Just to throw this in. The Council of Trent carefully addressed the variety of ideas floating around with the Reformation. The anathemas were the language of a very non-ecumenical period, but were meant to convey the idea of shunning the holder of these views. Not relevant at this point, while the teachings themselves are:
If anyone says that men are justified either by the sole imputation of the justice of Christ or by the sole remission of sins, to the exclusion of the grace and the charity which is poured forth in their hearts by the Holy Ghost, and remains in them, or also that the grace by which we are justified is only the good will of God, let him be anathema.
If anyone says that justifying faith is nothing else than confidence in divine mercy, which remits sins for Christ’s sake, or that it is this confidence alone that justifies us, let him be anathema.
If anyone says that nothing besides faith is commanded in the Gospel, that other things are indifferent, neither commanded nor forbidden, but free; or that the ten commandments in no way pertain to Christians, let him be anathema.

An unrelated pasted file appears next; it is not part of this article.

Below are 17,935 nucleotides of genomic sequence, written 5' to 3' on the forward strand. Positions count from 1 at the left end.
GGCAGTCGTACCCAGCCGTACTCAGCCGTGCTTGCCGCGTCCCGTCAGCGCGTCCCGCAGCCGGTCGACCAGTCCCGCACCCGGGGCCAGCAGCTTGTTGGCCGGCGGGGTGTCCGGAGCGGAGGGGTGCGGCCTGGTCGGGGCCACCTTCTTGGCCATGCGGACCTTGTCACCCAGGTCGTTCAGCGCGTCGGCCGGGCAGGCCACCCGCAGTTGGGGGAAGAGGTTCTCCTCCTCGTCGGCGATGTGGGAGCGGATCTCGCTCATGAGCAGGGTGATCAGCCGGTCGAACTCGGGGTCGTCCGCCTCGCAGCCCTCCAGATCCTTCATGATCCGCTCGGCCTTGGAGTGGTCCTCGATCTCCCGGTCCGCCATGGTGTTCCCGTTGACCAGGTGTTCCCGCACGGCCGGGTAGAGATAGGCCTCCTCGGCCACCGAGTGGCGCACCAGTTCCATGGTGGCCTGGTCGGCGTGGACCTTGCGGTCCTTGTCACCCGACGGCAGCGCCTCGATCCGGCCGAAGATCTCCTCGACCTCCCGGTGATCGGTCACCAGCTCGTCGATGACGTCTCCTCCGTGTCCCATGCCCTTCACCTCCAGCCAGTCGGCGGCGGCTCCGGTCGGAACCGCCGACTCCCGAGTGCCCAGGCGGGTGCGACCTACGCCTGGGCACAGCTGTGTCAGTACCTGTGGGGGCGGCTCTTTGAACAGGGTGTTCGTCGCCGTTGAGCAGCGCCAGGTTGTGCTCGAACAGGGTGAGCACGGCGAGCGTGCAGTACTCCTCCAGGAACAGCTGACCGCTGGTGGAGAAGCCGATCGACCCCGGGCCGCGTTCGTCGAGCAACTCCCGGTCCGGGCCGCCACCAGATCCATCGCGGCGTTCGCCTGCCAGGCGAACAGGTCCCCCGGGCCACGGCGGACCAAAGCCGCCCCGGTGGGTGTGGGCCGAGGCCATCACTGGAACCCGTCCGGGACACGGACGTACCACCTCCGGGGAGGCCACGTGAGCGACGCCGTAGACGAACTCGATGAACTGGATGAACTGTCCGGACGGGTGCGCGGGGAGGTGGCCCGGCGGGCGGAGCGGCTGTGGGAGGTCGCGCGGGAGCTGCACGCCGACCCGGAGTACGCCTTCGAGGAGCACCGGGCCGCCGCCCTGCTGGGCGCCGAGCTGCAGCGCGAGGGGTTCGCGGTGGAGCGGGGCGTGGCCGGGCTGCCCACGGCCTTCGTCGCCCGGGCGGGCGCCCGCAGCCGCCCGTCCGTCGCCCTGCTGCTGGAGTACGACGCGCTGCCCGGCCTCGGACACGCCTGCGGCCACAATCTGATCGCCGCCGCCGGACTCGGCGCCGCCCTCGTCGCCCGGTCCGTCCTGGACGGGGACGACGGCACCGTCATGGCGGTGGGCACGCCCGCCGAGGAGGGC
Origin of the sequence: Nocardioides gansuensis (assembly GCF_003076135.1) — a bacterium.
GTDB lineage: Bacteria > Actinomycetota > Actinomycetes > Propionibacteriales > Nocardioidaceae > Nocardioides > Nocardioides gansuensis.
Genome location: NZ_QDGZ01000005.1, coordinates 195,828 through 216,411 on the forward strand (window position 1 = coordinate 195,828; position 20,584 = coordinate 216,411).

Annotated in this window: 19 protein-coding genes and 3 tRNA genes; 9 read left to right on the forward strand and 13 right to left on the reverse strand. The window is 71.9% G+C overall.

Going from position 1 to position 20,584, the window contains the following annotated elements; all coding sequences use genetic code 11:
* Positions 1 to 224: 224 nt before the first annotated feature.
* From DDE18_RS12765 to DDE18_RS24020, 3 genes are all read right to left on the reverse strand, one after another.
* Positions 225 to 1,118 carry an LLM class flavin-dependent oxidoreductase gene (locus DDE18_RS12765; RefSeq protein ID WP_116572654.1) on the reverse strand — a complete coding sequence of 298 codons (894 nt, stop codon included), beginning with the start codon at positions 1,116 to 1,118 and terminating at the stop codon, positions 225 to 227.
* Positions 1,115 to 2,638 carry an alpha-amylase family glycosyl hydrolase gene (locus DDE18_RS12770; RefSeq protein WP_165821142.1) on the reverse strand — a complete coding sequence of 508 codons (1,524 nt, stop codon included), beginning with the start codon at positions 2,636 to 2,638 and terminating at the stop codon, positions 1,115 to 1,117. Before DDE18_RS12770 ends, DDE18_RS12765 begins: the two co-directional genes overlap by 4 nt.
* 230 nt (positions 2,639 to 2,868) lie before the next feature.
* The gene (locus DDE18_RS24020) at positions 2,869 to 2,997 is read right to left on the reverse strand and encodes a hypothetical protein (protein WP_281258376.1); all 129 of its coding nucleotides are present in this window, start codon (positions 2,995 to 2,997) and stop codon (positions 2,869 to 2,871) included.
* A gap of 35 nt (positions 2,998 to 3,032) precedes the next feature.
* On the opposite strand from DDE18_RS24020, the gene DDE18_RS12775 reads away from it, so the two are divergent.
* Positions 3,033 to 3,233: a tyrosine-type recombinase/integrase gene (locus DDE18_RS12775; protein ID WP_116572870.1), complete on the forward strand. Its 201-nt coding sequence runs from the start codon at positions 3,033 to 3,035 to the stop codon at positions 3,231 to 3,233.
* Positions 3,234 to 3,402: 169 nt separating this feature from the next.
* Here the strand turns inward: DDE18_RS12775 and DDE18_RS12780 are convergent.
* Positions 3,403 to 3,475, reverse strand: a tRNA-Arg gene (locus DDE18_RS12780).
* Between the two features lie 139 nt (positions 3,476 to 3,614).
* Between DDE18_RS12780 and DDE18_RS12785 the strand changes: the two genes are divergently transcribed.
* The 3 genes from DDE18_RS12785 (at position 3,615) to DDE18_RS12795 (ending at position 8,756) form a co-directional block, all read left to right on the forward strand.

If anyone says that a man who is justified and however perfect is not bound to observe the commandments of God and the Church, but only to believe, as if the Gospel were a bare and absolute promise of eternal life without the condition of observing the commandments, let him be anathema.
If anyone says that the justice received is not preserved and also not increased before God through good works, but that those works are merely the fruits and signs of justification obtained, but not the cause of its increase, let him be anathema.
If anyone says that the just ought not for the good works done in God to expect and hope for an eternal reward from God through His mercy and the merit of Jesus Christ, if by doing well and by keeping the divine commandments they persevere to the end,[128 [MATT 24:13]] let him be anathema.